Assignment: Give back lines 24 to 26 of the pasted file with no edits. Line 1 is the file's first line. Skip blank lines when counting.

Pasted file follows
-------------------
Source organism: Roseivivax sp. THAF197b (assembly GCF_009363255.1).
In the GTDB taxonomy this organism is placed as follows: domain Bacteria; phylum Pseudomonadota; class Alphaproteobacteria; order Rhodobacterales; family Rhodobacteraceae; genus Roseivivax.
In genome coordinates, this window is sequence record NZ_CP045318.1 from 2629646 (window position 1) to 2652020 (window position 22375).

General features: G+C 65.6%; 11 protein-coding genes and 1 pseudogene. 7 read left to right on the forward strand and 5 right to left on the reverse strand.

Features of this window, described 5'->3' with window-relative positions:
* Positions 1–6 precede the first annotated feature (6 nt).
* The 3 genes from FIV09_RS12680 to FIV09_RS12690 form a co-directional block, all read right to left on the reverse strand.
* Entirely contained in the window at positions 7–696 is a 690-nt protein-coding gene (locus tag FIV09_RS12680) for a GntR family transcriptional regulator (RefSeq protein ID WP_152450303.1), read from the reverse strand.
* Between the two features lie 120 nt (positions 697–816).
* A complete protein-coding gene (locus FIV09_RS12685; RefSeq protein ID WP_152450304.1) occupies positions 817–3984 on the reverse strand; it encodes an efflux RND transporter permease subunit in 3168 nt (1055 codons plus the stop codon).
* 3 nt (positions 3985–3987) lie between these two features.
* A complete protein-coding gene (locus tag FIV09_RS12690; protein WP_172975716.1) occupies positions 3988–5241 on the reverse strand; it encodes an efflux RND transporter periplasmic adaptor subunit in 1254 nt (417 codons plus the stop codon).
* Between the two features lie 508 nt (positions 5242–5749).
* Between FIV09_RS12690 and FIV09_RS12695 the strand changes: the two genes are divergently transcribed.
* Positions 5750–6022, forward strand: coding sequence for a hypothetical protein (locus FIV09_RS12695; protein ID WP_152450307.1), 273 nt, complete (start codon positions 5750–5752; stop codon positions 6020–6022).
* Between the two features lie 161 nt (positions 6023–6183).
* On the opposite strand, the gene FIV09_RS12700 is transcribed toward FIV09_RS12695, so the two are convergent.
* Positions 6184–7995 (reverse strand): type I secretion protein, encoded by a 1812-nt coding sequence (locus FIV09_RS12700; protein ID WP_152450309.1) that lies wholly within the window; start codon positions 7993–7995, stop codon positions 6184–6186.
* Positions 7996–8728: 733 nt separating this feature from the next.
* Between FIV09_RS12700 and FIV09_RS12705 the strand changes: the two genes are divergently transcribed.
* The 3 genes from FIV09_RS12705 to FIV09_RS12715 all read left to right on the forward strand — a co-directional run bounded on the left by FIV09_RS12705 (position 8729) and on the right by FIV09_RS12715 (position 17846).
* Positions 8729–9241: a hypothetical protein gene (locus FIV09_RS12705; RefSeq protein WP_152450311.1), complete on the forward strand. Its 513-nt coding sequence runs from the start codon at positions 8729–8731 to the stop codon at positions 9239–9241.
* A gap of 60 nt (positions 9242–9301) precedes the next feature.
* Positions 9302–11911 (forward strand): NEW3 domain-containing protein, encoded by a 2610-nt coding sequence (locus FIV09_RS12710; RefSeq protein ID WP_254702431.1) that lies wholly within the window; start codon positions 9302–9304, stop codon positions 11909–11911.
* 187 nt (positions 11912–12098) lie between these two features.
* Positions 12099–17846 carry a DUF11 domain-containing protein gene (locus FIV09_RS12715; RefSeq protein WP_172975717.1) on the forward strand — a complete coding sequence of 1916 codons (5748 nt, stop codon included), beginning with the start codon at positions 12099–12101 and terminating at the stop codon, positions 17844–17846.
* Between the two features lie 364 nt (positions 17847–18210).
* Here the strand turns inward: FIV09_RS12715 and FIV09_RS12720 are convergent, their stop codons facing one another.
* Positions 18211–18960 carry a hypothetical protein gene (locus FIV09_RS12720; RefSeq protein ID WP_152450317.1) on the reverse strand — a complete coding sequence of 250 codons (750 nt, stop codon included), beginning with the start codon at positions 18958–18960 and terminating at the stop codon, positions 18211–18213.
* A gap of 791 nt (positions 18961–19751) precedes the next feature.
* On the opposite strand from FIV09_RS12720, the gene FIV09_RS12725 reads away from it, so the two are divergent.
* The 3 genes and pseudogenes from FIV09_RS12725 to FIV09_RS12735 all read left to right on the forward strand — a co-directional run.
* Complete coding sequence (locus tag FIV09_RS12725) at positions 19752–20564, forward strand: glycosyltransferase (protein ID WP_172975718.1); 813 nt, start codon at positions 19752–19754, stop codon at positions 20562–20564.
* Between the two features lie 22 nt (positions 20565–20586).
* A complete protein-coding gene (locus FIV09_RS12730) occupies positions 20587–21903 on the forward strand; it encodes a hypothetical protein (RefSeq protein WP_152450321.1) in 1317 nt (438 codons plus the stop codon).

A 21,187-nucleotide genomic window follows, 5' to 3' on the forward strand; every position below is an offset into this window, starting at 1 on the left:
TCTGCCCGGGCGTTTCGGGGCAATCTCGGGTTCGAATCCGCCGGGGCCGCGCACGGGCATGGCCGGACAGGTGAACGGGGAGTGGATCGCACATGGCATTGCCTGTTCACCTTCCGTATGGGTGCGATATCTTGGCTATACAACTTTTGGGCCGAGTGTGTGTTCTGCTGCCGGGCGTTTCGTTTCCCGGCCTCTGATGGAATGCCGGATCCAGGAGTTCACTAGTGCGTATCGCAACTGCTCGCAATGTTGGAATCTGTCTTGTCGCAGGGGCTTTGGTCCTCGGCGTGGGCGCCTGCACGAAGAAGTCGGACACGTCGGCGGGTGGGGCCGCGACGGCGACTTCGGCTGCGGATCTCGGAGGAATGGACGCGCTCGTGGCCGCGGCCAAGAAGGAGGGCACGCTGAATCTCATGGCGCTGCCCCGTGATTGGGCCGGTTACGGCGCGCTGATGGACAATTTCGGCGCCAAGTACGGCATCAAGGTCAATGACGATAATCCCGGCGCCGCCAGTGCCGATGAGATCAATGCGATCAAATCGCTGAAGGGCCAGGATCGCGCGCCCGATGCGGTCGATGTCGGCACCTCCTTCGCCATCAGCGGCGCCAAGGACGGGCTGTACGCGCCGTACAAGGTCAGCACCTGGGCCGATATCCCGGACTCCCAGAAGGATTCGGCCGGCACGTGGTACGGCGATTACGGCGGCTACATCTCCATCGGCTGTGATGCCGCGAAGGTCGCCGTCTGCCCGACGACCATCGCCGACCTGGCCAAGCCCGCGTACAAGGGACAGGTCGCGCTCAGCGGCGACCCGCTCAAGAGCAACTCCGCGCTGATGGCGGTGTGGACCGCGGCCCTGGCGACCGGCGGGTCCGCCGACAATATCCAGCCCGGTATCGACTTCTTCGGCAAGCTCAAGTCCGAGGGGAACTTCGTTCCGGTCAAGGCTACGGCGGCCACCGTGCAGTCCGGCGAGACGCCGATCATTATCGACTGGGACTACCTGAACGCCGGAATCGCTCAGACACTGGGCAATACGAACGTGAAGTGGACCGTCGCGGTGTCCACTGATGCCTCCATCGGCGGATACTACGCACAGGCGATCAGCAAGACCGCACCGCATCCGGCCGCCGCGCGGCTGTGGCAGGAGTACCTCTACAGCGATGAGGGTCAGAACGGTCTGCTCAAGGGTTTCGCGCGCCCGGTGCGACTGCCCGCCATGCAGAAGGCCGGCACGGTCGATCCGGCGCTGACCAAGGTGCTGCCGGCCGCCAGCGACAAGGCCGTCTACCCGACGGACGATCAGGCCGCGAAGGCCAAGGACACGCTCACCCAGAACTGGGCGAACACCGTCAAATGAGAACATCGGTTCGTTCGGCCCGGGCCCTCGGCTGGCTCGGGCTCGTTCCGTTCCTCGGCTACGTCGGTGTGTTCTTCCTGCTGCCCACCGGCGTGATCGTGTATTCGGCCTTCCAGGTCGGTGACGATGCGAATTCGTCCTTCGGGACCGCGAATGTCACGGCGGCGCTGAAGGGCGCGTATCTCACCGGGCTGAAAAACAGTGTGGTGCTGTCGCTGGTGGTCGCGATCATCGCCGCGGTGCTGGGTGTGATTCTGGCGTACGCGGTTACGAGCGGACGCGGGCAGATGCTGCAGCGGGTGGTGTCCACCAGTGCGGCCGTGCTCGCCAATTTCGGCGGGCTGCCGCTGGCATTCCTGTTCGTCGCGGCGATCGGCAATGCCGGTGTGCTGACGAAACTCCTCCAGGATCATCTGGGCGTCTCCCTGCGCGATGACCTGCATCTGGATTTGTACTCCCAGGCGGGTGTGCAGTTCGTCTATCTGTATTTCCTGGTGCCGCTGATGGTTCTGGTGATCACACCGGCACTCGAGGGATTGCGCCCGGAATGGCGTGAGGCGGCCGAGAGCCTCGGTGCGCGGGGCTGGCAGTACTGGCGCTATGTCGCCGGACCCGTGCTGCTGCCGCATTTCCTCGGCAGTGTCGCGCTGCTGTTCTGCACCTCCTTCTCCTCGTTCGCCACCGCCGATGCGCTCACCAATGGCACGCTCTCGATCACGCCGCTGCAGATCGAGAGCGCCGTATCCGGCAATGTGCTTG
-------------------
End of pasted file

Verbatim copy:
* Positions 9302–11911 (forward strand): NEW3 domain-containing protein, encoded by a 2610-nt coding sequence (locus FIV09_RS12710; RefSeq protein ID WP_254702431.1) that lies wholly within the window; start codon positions 9302–9304, stop codon positions 11909–11911.
* 187 nt (positions 11912–12098) lie between these two features.
* Positions 12099–17846 carry a DUF11 domain-containing protein gene (locus FIV09_RS12715; RefSeq protein WP_172975717.1) on the forward strand — a complete coding sequence of 1916 codons (5748 nt, stop codon included), beginning with the start codon at positions 12099–12101 and terminating at the stop codon, positions 17844–17846.